Birt warns of digital TV danger

BBC boss says that services he spent millions to create may split the nation

Links, reports and background: more on the future of the BBC

Sir John Birt, the outgoing director general of the BBC, will tonight warn of the dangers to British society, culture and politics posed by the digital revolution which he has spent millions of pounds of public money championing.

Sir John, who spearheaded the BBC's digital strategy, diverting millions of pounds of licence fee revenue into new technology and digital channels, will argue that although it could bring a "digitopia", it risks causing social division between the information haves and have-nots.

His cautionary stance, at a lecture to be given tonight to senior opinion formers from politics, the media and the arts, will astound those who have argued against rushing into digital broadcasting.

Sir John, a pioneer of the new technology, will warn that if the government does not act quickly, the future of broadcasting will cause irreparable damage to society.

In his last major speech as director general, entitled The Prize and The Price, Sir John is expected to warn the audience that now is the critical time to act to preserve the future of broadcasting.

He will detail the dangers to social cohesion and the national culture which could result from being swamped by international, mainly American, influences.

He will suggest that easy access to deregulated sensationalist and vulgar material will degrade the British national culture.

He is expected to say that collective experience of television watching - from events such as the funeral of Princess Diana and big sporting occasions to viewing a popular sitcom - has characterised the 20th century.

He will warn that the consequence of digital may mean a 21st century where the world is made up of individual, rather than collective experiences.

Sir John will argue that the future threatens to be a world of pay-TV where viewers will have to buy not only sport or movies but also premium drama or successful comedies. This, he feels, would lead to the creation of a group of viewers who are "information poor".

He will emphasise that the BBC's role is to counterbalance this digital age - which it can only do with proper funding.

Sir John, who retires in April 2000 to be replaced by Greg Dyke, is expected to call on the government to safeguard the BBC as a "counterbalance" or a civilising force for the future and ensure that the corporation's income grows in proportion to that of the nation. He will also acknowledge that many of the reforms he implemented at the BBC caused bitterness, pain and controversy but will deny that they have weakened the corporation's creativity.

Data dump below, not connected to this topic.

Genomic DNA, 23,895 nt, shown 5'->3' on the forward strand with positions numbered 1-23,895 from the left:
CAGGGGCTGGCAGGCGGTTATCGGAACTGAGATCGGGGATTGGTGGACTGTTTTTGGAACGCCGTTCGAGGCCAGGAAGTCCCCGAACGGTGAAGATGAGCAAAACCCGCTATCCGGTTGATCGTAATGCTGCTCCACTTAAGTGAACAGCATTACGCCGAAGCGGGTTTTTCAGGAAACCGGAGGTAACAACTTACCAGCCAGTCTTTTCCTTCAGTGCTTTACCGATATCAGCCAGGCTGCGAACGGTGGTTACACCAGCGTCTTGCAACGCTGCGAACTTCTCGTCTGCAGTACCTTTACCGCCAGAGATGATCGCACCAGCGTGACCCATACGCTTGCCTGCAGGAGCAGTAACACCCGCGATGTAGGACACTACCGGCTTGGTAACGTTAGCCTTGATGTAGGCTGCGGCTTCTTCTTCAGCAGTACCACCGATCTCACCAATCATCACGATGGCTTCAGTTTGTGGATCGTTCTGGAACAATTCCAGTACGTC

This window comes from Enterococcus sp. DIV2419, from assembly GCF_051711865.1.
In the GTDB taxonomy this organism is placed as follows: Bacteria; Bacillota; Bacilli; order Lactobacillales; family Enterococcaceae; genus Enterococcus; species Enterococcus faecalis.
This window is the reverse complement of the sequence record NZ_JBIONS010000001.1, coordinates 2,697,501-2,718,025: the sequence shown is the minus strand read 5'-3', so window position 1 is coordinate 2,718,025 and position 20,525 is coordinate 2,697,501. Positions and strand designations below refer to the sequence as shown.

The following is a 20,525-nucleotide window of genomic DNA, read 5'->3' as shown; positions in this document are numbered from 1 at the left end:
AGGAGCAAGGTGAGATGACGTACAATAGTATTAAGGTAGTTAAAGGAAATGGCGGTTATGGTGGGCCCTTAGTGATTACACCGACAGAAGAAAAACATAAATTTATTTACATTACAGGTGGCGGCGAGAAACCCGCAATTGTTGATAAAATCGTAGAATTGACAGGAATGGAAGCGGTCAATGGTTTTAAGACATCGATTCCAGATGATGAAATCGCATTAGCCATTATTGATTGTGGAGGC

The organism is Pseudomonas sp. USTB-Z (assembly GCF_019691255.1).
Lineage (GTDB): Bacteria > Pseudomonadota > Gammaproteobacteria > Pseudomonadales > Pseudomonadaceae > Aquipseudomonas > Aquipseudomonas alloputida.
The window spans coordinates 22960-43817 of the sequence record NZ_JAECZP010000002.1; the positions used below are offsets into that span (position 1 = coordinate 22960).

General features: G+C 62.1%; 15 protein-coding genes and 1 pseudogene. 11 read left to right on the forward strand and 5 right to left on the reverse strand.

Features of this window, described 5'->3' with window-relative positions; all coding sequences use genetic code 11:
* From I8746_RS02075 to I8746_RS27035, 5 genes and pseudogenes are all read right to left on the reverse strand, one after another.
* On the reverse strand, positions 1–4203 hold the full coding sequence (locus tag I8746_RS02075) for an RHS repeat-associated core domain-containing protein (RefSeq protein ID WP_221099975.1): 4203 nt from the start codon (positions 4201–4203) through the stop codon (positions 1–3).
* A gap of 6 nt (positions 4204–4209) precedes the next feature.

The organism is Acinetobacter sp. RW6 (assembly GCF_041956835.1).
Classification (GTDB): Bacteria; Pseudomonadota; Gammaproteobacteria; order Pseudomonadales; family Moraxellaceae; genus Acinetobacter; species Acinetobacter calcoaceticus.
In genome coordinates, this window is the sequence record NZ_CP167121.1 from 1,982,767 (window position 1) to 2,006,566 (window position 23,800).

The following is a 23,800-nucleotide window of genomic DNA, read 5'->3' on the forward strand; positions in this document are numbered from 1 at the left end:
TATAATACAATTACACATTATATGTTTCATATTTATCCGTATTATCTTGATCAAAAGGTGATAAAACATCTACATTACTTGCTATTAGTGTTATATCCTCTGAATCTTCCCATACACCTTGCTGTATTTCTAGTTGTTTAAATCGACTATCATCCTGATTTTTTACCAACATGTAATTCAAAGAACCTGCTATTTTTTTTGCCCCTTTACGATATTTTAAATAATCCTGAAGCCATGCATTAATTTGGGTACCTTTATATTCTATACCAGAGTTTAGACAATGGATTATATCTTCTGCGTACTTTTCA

Although the BBC is now more confined financially and required to be more accountable, he will claim that licence payers get better value for money now than at any point in the BBC's history. He is also expected to stress that the BBC must now invest in new technology, retraining of staff and in new offices to replace the "dingy, cramped mid-20th century warrens" it currently occupies.

Sir John's warning comes as the economist Gavyn Davies prepares to publish his report into the licence fee and the possible ways of funding the corporation in the future.

Mr Davies, who has previously advocated a digital licence fee whereby subscribers to digital services would pay an extra supplement on top of the normal cost, is expected to submit his report for debate later this summer.

Sir John is not expected to comment on the BBC's views on the report.

A BBC source said last night: "This lecture is John Birt's last chance to say what he really thinks about these issues which he cares passionately about.

"He sees it as an opportunity to warn that the BBC can't be taken for granted and that the time for action is now."


Janine Gibson, Media Correspondent

The GuardianTramp

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